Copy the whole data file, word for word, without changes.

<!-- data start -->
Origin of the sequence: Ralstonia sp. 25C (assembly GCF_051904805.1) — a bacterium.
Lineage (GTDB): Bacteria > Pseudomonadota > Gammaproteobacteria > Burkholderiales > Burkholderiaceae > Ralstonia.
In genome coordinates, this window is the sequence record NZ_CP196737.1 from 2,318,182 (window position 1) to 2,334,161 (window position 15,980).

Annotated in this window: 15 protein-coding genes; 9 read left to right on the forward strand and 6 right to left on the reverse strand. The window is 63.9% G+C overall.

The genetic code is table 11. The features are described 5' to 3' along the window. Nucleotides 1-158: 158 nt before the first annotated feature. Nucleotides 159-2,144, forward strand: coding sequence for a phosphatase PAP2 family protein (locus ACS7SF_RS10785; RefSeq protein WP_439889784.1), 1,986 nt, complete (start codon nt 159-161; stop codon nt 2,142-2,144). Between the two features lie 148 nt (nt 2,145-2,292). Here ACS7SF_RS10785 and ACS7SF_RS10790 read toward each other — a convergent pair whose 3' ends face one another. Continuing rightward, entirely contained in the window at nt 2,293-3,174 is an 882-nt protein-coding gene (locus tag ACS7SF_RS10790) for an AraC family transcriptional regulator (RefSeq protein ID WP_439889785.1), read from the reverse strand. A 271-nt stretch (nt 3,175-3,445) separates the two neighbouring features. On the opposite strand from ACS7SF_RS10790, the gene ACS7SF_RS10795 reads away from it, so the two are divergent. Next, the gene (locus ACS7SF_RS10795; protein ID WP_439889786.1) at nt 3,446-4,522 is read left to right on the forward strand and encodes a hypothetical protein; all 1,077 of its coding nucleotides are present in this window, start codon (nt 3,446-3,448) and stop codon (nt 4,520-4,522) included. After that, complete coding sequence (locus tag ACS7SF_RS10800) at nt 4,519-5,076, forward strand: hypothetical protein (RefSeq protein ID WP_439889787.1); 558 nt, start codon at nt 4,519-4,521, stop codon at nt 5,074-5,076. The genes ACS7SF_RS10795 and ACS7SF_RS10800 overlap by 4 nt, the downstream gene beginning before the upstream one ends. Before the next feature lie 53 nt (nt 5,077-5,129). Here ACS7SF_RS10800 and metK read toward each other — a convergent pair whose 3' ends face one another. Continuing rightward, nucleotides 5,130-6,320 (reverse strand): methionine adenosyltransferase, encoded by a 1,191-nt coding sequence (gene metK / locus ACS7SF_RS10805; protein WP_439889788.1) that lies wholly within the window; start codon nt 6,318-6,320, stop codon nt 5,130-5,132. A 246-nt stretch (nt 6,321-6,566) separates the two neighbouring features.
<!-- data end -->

Origin of the sequence: Ralstonia sp. 25C (assembly GCF_051904805.1) — a bacterium.
Lineage (GTDB): Bacteria > Pseudomonadota > Gammaproteobacteria > Burkholderiales > Burkholderiaceae > Ralstonia.
In genome coordinates, this window is the sequence record NZ_CP196737.1 from 2,318,182 (window position 1) to 2,334,161 (window position 15,980).

Annotated in this window: 15 protein-coding genes; 9 read left to right on the forward strand and 6 right to left on the reverse strand. The window is 63.9% G+C overall.

The genetic code is table 11. The features are described 5' to 3' along the window. Nucleotides 1-158: 158 nt before the first annotated feature. Nucleotides 159-2,144, forward strand: coding sequence for a phosphatase PAP2 family protein (locus ACS7SF_RS10785; RefSeq protein WP_439889784.1), 1,986 nt, complete (start codon nt 159-161; stop codon nt 2,142-2,144). Between the two features lie 148 nt (nt 2,145-2,292). Here ACS7SF_RS10785 and ACS7SF_RS10790 read toward each other — a convergent pair whose 3' ends face one another. Continuing rightward, entirely contained in the window at nt 2,293-3,174 is an 882-nt protein-coding gene (locus tag ACS7SF_RS10790) for an AraC family transcriptional regulator (RefSeq protein ID WP_439889785.1), read from the reverse strand. A 271-nt stretch (nt 3,175-3,445) separates the two neighbouring features. On the opposite strand from ACS7SF_RS10790, the gene ACS7SF_RS10795 reads away from it, so the two are divergent. Next, the gene (locus ACS7SF_RS10795; protein ID WP_439889786.1) at nt 3,446-4,522 is read left to right on the forward strand and encodes a hypothetical protein; all 1,077 of its coding nucleotides are present in this window, start codon (nt 3,446-3,448) and stop codon (nt 4,520-4,522) included. After that, complete coding sequence (locus tag ACS7SF_RS10800) at nt 4,519-5,076, forward strand: hypothetical protein (RefSeq protein ID WP_439889787.1); 558 nt, start codon at nt 4,519-4,521, stop codon at nt 5,074-5,076. The genes ACS7SF_RS10795 and ACS7SF_RS10800 overlap by 4 nt, the downstream gene beginning before the upstream one ends. Before the next feature lie 53 nt (nt 5,077-5,129). Here ACS7SF_RS10800 and metK read toward each other — a convergent pair whose 3' ends face one another. Continuing rightward, nucleotides 5,130-6,320 (reverse strand): methionine adenosyltransferase, encoded by a 1,191-nt coding sequence (gene metK / locus ACS7SF_RS10805; protein WP_439889788.1) that lies wholly within the window; start codon nt 6,318-6,320, stop codon nt 5,130-5,132. A 246-nt stretch (nt 6,321-6,566) separates the two neighbouring features.